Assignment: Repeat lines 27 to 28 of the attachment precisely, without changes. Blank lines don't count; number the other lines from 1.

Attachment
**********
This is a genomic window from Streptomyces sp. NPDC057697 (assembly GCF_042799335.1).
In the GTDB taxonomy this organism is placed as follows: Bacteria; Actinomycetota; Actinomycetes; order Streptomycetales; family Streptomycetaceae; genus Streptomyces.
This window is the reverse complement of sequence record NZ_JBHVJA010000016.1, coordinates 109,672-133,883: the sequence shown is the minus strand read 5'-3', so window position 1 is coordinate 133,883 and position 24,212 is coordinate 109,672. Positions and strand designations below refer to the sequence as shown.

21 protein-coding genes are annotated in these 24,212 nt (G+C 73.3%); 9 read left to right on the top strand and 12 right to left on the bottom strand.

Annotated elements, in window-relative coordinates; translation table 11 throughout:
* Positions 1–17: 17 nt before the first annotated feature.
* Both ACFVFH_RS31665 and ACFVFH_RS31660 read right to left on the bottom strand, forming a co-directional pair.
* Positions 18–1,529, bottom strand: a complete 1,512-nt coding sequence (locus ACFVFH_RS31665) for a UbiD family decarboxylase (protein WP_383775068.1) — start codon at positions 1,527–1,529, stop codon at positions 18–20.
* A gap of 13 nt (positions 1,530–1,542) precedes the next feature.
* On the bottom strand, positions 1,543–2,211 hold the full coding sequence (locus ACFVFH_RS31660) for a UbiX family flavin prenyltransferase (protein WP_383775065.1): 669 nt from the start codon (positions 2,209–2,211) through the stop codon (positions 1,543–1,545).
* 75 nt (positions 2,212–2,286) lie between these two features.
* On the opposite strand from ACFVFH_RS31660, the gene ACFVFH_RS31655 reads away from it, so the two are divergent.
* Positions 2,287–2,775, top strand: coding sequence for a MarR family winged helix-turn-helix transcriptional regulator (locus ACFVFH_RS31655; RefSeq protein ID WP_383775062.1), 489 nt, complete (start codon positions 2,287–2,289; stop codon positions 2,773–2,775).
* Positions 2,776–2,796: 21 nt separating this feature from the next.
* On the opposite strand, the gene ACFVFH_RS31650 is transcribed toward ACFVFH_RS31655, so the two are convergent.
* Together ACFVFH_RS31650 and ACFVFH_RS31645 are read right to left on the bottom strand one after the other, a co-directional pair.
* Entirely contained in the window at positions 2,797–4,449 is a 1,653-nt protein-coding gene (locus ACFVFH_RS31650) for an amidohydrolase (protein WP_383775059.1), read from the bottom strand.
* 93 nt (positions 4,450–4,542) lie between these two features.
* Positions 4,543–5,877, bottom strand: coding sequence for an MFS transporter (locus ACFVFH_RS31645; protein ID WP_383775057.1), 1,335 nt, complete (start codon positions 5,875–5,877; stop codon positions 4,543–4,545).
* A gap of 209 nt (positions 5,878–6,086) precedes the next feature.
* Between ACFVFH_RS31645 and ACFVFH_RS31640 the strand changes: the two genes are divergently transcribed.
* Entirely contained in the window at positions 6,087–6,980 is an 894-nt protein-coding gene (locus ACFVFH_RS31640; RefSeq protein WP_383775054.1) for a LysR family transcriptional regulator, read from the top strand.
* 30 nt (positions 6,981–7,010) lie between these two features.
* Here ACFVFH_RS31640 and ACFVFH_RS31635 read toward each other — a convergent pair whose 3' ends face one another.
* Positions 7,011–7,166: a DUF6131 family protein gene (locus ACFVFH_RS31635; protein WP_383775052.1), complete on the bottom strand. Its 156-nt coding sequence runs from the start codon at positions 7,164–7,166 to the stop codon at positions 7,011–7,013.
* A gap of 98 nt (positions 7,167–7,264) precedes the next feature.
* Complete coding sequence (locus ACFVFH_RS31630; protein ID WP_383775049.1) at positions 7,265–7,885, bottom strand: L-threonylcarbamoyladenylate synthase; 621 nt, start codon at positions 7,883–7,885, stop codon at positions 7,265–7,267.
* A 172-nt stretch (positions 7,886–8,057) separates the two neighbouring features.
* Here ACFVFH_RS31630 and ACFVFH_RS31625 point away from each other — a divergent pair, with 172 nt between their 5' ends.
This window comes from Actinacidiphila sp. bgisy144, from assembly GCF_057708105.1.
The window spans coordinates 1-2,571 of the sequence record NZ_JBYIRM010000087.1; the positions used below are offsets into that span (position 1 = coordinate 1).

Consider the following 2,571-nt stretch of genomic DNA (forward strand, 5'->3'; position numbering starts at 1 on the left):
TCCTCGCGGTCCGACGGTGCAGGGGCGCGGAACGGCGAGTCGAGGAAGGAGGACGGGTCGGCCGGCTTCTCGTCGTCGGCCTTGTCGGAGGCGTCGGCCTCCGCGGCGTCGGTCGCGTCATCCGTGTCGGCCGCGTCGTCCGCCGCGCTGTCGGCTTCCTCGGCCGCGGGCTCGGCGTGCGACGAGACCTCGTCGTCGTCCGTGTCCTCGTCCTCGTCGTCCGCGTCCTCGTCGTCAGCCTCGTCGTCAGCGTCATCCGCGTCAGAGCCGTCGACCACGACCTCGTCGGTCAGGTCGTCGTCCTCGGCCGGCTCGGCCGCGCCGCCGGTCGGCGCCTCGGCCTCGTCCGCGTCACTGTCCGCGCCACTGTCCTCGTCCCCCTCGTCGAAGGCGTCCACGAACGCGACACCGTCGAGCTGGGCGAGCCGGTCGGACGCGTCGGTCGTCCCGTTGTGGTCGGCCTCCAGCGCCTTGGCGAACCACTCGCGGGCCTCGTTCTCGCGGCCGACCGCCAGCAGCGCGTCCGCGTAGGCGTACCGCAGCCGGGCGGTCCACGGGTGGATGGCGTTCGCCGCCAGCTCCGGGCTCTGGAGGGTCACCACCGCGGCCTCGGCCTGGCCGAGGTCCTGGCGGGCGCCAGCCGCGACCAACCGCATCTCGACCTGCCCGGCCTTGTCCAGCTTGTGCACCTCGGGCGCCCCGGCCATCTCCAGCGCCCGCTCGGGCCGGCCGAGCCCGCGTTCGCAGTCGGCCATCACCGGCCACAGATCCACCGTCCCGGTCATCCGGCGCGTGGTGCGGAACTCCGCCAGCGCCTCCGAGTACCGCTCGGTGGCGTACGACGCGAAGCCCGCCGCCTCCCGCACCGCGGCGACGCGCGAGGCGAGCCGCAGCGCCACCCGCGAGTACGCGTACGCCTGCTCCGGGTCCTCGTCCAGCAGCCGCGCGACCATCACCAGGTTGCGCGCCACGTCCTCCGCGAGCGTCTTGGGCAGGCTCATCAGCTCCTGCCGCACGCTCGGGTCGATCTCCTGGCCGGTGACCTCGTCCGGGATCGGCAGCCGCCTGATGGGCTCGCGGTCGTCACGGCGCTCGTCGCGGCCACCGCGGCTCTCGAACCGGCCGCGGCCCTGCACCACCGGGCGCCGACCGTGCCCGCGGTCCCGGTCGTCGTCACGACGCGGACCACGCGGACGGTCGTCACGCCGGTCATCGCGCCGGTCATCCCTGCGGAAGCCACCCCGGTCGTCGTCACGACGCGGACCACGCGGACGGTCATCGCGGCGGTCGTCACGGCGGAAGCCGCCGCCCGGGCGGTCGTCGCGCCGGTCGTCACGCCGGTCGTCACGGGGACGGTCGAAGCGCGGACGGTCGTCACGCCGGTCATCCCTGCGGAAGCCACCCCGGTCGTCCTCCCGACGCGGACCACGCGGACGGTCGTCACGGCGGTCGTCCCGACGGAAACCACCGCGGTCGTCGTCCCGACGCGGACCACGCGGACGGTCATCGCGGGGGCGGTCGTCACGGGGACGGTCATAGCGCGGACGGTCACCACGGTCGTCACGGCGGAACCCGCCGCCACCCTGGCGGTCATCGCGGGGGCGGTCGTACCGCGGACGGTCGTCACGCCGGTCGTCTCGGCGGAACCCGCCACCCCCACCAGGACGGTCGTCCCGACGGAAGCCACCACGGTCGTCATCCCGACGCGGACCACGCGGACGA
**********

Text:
* Complete coding sequence (locus ACFVFH_RS31630; protein ID WP_383775049.1) at positions 7,265–7,885, bottom strand: L-threonylcarbamoyladenylate synthase; 621 nt, start codon at positions 7,883–7,885, stop codon at positions 7,265–7,267.
* A 172-nt stretch (positions 7,886–8,057) separates the two neighbouring features.